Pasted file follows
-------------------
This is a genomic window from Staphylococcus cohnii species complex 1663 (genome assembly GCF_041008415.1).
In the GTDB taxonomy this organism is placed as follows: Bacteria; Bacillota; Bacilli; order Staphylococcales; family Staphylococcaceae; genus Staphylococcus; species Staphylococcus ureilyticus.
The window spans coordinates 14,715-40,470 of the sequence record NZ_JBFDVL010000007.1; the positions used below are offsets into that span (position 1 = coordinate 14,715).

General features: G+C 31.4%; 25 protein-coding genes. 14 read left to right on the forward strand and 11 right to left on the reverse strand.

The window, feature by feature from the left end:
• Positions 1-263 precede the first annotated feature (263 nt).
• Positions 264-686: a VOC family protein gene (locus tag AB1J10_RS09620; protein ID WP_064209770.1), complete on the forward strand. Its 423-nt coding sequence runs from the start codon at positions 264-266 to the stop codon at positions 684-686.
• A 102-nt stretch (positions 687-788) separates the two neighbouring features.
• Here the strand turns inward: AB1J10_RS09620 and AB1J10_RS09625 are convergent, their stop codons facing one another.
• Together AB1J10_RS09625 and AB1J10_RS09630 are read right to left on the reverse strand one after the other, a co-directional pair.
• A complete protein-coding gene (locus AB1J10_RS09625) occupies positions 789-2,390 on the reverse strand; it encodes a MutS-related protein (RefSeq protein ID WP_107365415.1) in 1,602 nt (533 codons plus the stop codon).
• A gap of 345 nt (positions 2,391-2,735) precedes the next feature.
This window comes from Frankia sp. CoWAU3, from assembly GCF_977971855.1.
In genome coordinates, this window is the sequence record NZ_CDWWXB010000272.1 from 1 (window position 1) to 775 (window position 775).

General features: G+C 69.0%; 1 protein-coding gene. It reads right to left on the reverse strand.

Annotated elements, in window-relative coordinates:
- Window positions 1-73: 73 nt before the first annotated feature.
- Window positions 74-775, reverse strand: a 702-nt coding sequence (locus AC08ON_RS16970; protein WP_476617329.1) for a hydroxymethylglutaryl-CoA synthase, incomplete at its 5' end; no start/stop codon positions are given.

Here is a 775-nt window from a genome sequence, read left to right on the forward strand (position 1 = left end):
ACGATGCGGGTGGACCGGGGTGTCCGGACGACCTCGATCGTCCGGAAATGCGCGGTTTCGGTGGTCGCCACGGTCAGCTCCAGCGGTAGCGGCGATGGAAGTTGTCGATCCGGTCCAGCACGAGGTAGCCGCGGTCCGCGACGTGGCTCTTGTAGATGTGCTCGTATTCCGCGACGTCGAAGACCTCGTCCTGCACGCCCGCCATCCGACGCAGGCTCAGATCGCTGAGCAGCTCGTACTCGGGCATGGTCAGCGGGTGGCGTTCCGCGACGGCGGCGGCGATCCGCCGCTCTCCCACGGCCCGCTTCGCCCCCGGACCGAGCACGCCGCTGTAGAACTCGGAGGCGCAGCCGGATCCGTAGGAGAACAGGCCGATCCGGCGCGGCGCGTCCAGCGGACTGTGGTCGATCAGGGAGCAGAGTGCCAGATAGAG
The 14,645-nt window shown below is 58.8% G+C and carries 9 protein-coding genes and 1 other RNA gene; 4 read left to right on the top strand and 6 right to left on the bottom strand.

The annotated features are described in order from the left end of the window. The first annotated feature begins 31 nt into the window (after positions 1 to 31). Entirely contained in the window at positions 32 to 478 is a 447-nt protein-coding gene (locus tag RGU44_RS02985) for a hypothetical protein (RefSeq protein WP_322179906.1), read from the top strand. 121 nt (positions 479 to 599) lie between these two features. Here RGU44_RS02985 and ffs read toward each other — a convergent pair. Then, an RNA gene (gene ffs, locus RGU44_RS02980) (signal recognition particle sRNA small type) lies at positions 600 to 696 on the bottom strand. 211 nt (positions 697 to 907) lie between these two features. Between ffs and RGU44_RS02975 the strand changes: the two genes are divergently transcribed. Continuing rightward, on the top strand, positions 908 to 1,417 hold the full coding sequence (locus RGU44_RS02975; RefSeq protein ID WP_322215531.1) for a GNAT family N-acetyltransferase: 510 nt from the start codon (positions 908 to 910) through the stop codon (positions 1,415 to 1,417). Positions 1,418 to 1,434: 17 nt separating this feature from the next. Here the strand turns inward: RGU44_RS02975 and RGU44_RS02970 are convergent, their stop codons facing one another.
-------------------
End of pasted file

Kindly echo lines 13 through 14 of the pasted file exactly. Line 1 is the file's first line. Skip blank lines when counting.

This window comes from Frankia sp. CoWAU3, from assembly GCF_977971855.1.
In genome coordinates, this window is the sequence record NZ_CDWWXB010000272.1 from 1 (window position 1) to 775 (window position 775).